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Songbird Science

Songbirds and science

The following blog is based partly on the witness statement from Wild Justice (passages in red) which was part of the claim issued to the court on 21 March (and emailed to Natural England although they will not have had a formal sealed document for some time after that due to court delays, but they had this in their email inboxes). The passages not shown in red were not part of the Wild Justice witness statement.

Carrion Crow. Photo: Tim Melling

The scientific evidence from large-scale and exhaustive studies does not support the idea that Magpies, Jackdaws, Jays or Carrion Crows have an impact on songbird numbers. For example the scientific non-governmental organization the British Trust for Ornithology states on its website about Magpies (my emphasis);

For many people the Magpie is a villain, responsible for the widespread decline of songbirds. Research examining the question of whether Magpies have been responsible for songbird decline has failed to find any evidence to support the notion that they are to blame. It is true that while Magpie numbers have tended to increase, those of many of our songbird species have declined. These increases and decreases have occurred over different time periods and in different parts of the country, which suggests that the general patterns are a coincidence and not cause-and-effect.

… and about Carrion Crows;

Carrion Crows are opportunist feeders and have a wide and varied diet. Because they may take gamebird eggs and chicks they have been targeted by gamekeepers. Similarly, sheep farmers sometimes control thse (sic) crows because of the perception that they kill young lambs. However, insects and other invertebrates are the main prey in summer, with carrion and other scavenged food an important addition during the breeding season. Grain becomes important in the autumn and winter. The predation of eggs and young chicks tends to be highly seasonal, with the crows seeking to satisfy the needs of their own growing brood. Since these crows only produce a single brood of chicks each year, their impact as predators is restricted.

… and about Jays;

The Jay’s diet is actually more varied than this. Carrion is readily eaten and road casualties may be taken where a road runs through woodland. In the summer, the eggs and young of other birds may be taken as a source of high protein nourishment for their own chicks.

… and about Jackdaws, nothing at all about any suspicion that they are a cause of songbird decline . 

This is hardly surprising since BTO studies of long-term and voluminous datasets have not unearthed evidence for Carrion Crows, Jays, Magpies or Jackdaws having any impact whatsoever on songbird numbers. A significant paper was published in March 2010 by BTO scientists and co-workers from academic institutions (see here for layperson’s summary ) where the authors state;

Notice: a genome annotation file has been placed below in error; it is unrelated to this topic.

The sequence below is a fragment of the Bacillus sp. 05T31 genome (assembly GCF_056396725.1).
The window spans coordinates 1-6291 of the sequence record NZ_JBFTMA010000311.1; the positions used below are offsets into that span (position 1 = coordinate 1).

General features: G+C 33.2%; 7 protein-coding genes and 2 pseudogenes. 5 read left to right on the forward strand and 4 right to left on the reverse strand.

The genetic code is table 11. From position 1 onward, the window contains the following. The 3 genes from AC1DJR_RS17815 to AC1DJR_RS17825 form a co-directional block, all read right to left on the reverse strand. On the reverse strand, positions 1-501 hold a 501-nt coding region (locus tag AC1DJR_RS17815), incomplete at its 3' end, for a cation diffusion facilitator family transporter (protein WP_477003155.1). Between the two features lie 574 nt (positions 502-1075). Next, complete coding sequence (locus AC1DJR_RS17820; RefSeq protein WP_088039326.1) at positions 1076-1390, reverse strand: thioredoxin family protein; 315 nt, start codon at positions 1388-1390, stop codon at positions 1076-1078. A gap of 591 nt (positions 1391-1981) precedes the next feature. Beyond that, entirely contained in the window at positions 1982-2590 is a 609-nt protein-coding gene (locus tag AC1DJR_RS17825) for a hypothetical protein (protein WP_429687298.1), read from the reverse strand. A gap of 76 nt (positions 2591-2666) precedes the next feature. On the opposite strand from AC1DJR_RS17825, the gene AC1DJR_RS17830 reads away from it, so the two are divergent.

In the biggest ever analysis of songbirds and their predators, published today in the Journal of Applied Ecology, scientists look at the role of predators in the decline of species such as Bullfinch and Yellowhammer. Whilst a small number of associations may suggest significant negative effects between predator and prey species, for the majority of the songbird species examined there is no evidence that increases in common avian predators or Grey Squirrels are associated with large-scale population declines.’ and also ‘There were a large number of positive associations between predators and prey, suggesting that predator numbers have largely increased as the amount of prey has increased. This is particularly the case for native avian nest predators (Great Spotted Woodpecker, Magpie, Jay and Carrion Crow). Although this largely exonerates these predators, as driving declines in the numbers of songbird species at a national level, it does not preclude individual predators having local effects.

The mass casual killing of such species as Jay, Carrion Crow and Magpie previously tolerated under the General Licences (now withdrawn after Wild Justice’s legal challenge – ‘ Marian Spain, interim CEO of Natural England, ‘the licences were unlawful’) does not appear to have any scientific basis in being useful for populations of songbirds.

In contrast there is evidence that some ground-nesting birds such as Grey Partridge and breeding waders can be more seriously affected by predation by Carrion Crows – though not to my knowledge by predation by Magpies, Jackdaws or Jays.

No doubt Natural England is carefully considering these matters when it comes to replacing the General Licences and no doubt the Chief Executive of the BTO, Andy Clements, who is also a Natural England Board member and Chair of the Natural England Scientific Advisory Committee, has been pointing out these studies, if Teresa Dent of the GWCT, also a Board member of Natural England, did not get there first with this science.

Jay. Photo: Tim Melling